‘Pop Life’ and ‘John Baldessari’ at Tate Modern

Two superficially very different exhibitions at Tate Modern at the moment. One is Pop Life: Art in a Material World; to quote the blurb:

Andy Warhol claimed “Good business is the best art.” Tate Modern brings together artists from the 1980s onwards who have embraced commerce and the mass media to build their own ‘brands’. Pop Life includes Andy Warhol, Damien Hirst, Jeff Koons, Takashi Murakami and more.

Which is flashy, exhibitionist, loud — several rooms have music playing — and vulgar. I don’t mean to be snobby; much of it is intentionally vulgar. Not least Jeff Koons’ kitschy hardcore porn imagery.

The other is John Baldessari: Pure Beauty [which doesn’t have much of a website just yet… they may just be running a bit late]. The tone of which is much more Serious and Arty. Not that it’s humourless, there’s plenty of dry wit on show; but it’s all very restrained and low-key. Series of small photographs, made with an eye on content rather than beauty. Stills from black and white films with sections blanked out. Rather formally-constructed photocollages. The later work gets larger in scale, more complex and I think more human, in the sense that his collages refer more directly to emotions and issues and almost form proto-narratives; but it’s still very tightly controlled and visually restrained.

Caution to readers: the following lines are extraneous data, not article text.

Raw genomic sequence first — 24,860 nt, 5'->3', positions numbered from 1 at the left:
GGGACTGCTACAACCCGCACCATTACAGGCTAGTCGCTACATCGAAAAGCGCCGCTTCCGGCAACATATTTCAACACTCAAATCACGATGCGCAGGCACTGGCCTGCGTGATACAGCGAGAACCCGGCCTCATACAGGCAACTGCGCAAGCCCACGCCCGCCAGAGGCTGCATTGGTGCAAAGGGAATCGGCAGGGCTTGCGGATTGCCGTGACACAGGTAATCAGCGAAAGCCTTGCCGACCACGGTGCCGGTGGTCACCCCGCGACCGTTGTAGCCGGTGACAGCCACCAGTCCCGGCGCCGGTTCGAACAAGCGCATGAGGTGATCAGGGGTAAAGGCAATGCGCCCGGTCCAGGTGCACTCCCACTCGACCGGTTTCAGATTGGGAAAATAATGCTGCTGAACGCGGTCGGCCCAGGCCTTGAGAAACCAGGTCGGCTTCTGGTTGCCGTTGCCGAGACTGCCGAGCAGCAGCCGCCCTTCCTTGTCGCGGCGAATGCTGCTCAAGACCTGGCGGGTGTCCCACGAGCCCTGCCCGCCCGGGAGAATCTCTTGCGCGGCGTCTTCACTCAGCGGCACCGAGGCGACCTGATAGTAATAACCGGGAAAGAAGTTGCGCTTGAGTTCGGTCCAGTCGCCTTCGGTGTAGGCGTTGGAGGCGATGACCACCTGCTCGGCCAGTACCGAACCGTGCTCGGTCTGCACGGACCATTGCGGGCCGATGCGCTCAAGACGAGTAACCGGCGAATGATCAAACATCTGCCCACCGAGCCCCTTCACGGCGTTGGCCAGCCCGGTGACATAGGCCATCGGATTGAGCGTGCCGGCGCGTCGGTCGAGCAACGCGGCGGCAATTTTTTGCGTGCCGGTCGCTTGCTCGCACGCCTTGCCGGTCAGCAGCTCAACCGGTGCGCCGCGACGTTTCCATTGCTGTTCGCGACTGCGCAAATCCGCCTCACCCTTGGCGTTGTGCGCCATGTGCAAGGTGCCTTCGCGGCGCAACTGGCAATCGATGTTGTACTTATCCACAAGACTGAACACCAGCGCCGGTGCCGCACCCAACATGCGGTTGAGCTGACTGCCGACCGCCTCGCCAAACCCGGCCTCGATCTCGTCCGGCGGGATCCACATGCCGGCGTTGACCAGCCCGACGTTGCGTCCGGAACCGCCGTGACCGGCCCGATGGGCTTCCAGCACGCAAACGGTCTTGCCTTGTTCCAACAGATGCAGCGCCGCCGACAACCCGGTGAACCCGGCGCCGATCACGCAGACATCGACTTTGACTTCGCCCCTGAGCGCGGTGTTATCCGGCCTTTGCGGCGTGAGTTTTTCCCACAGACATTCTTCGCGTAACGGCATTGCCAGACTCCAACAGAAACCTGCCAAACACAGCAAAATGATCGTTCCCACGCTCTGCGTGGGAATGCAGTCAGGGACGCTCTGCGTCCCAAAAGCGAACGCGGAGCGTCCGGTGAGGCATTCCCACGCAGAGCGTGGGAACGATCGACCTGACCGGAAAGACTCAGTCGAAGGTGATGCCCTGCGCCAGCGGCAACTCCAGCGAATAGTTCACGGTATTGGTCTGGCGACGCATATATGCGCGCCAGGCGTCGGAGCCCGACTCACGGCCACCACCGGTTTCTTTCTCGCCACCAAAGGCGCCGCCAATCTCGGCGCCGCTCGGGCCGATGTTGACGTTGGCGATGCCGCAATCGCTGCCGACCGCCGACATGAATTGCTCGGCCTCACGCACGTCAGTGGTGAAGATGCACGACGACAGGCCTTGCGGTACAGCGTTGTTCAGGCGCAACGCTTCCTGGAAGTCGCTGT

So stylistically, they’re quite different. It’s a distinctly different experience going round them: the Baldessari is much less likely to give you a headache, for a start. To some extent, though, I think it’s as much a difference of personality as of kind. Not everyone enjoys celebrity and celebrities, and money and noise and going to Studio 54 with Grace Jones — or whatever the equivalent was for Damien Hirst in the 90s. But if you were an art critic from Mars, or a few hundred years in the future, the similarities might seem more significant than the differences.

Though having said that, the artists brought together in the Pop Life show are themselves a slightly mixed bunch, so perhaps I should resist making any more sweeping generalisations anyway. I mean, Tracey Emin, Keith Haring and Jeff Koons don’t necessarily have a great deal in common beyond a talent for self-promotion. Perhaps the Tate thought it would be a bit blunt to just call the show ‘Masters of Hype’.

Incidentally, having been at school at the time when Keith Haring merch — bags, pencil cases, whatever — was all the rage, it seems odd to find him in the Tate. It’s like finding a room dedicated to seriously analysing the artistic importance of Hello Kitty. Or Thundercats.

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